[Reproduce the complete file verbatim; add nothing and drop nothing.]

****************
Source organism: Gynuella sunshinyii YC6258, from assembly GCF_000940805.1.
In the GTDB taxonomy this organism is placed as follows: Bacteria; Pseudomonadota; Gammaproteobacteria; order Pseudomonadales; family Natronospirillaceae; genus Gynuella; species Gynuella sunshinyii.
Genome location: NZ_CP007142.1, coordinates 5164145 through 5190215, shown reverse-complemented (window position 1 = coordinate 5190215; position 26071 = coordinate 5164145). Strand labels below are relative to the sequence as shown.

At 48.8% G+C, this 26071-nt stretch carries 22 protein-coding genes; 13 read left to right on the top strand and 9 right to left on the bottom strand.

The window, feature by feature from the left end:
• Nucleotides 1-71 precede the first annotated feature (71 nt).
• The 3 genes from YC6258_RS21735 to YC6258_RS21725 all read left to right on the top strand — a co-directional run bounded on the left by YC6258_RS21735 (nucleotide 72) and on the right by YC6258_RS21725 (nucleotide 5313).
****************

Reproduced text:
Source organism: Gynuella sunshinyii YC6258, from assembly GCF_000940805.1.
In the GTDB taxonomy this organism is placed as follows: Bacteria; Pseudomonadota; Gammaproteobacteria; order Pseudomonadales; family Natronospirillaceae; genus Gynuella; species Gynuella sunshinyii.
Genome location: NZ_CP007142.1, coordinates 5164145 through 5190215, shown reverse-complemented (window position 1 = coordinate 5190215; position 26071 = coordinate 5164145). Strand labels below are relative to the sequence as shown.

At 48.8% G+C, this 26071-nt stretch carries 22 protein-coding genes; 13 read left to right on the top strand and 9 right to left on the bottom strand.

The window, feature by feature from the left end:
• Nucleotides 1-71 precede the first annotated feature (71 nt).
• The 3 genes from YC6258_RS21735 to YC6258_RS21725 all read left to right on the top strand — a co-directional run bounded on the left by YC6258_RS21735 (nucleotide 72) and on the right by YC6258_RS21725 (nucleotide 5313).